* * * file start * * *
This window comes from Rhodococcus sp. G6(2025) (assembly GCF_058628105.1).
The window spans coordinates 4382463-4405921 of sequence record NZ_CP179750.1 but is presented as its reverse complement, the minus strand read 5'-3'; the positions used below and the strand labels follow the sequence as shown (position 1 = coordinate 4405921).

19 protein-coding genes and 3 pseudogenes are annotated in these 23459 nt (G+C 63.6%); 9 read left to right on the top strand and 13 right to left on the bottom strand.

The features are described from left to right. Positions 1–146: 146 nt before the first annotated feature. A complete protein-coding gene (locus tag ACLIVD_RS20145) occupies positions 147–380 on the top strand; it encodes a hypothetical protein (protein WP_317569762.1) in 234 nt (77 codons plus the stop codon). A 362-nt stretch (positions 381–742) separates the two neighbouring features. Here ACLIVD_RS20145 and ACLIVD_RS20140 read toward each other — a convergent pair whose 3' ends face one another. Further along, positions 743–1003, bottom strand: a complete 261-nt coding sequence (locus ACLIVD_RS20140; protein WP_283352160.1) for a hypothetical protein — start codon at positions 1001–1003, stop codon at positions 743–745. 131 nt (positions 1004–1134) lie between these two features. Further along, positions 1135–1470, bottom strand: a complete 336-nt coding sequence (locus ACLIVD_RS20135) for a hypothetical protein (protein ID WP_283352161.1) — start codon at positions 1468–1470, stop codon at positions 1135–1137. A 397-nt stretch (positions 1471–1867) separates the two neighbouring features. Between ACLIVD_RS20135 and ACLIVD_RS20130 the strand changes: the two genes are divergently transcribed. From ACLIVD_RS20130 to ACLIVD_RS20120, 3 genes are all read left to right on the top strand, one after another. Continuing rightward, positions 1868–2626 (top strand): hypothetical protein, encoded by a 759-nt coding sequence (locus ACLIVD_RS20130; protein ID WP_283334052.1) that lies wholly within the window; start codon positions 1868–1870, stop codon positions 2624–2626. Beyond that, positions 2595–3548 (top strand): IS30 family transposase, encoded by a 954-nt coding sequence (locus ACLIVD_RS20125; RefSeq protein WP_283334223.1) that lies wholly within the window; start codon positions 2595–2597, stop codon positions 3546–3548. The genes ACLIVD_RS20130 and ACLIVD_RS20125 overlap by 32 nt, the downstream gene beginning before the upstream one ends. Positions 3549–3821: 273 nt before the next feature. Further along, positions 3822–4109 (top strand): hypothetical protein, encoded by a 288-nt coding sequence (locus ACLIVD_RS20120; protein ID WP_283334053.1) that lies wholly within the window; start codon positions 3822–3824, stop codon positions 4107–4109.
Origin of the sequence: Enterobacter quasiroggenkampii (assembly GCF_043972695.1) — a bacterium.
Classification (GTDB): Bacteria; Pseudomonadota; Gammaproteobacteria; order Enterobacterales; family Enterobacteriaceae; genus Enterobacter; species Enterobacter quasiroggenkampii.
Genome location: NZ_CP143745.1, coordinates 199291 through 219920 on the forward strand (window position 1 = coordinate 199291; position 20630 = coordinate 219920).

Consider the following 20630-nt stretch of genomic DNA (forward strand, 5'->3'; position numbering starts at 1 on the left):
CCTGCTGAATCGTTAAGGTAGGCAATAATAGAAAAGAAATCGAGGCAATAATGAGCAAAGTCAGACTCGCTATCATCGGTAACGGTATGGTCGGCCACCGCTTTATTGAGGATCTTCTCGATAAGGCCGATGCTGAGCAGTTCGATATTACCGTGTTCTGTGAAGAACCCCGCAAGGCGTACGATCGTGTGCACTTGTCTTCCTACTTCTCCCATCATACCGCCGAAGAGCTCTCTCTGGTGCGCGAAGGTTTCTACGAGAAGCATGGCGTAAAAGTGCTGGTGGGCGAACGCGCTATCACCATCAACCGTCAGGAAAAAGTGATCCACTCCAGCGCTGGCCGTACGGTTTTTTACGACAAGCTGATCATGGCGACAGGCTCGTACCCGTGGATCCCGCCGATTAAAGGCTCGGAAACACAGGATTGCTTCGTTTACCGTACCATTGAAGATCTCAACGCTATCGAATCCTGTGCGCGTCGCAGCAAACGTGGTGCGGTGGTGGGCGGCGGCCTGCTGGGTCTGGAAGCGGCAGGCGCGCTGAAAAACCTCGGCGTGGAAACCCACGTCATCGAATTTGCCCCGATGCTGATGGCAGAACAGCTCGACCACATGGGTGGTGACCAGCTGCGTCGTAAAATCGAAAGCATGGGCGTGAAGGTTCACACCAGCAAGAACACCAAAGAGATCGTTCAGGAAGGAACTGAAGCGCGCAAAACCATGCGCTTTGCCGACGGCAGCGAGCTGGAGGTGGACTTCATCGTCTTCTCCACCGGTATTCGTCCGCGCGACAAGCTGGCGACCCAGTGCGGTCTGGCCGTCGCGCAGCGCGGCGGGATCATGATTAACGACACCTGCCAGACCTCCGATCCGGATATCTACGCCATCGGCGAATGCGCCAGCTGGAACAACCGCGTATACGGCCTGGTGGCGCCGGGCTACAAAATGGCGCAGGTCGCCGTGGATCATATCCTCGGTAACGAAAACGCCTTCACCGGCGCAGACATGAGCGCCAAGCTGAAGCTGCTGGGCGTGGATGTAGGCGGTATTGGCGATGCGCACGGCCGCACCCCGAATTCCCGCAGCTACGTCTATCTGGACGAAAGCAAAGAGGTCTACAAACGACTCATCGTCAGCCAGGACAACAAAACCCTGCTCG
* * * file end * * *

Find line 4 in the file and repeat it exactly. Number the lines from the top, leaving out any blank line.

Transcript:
The features are described from left to right. Positions 1–146: 146 nt before the first annotated feature. A complete protein-coding gene (locus tag ACLIVD_RS20145) occupies positions 147–380 on the top strand; it encodes a hypothetical protein (protein WP_317569762.1) in 234 nt (77 codons plus the stop codon). A 362-nt stretch (positions 381–742) separates the two neighbouring features. Here ACLIVD_RS20145 and ACLIVD_RS20140 read toward each other — a convergent pair whose 3' ends face one another. Further along, positions 743–1003, bottom strand: a complete 261-nt coding sequence (locus ACLIVD_RS20140; protein WP_283352160.1) for a hypothetical protein — start codon at positions 1001–1003, stop codon at positions 743–745. 131 nt (positions 1004–1134) lie between these two features. Further along, positions 1135–1470, bottom strand: a complete 336-nt coding sequence (locus ACLIVD_RS20135) for a hypothetical protein (protein ID WP_283352161.1) — start codon at positions 1468–1470, stop codon at positions 1135–1137. A 397-nt stretch (positions 1471–1867) separates the two neighbouring features. Between ACLIVD_RS20135 and ACLIVD_RS20130 the strand changes: the two genes are divergently transcribed. From ACLIVD_RS20130 to ACLIVD_RS20120, 3 genes are all read left to right on the top strand, one after another. Continuing rightward, positions 1868–2626 (top strand): hypothetical protein, encoded by a 759-nt coding sequence (locus ACLIVD_RS20130; protein ID WP_283334052.1) that lies wholly within the window; start codon positions 1868–1870, stop codon positions 2624–2626. Beyond that, positions 2595–3548 (top strand): IS30 family transposase, encoded by a 954-nt coding sequence (locus ACLIVD_RS20125; RefSeq protein WP_283334223.1) that lies wholly within the window; start codon positions 2595–2597, stop codon positions 3546–3548. The genes ACLIVD_RS20130 and ACLIVD_RS20125 overlap by 32 nt, the downstream gene beginning before the upstream one ends. Positions 3549–3821: 273 nt before the next feature. Further along, positions 3822–4109 (top strand): hypothetical protein, encoded by a 288-nt coding sequence (locus ACLIVD_RS20120; protein ID WP_283334053.1) that lies wholly within the window; start codon positions 3822–3824, stop codon positions 4107–4109.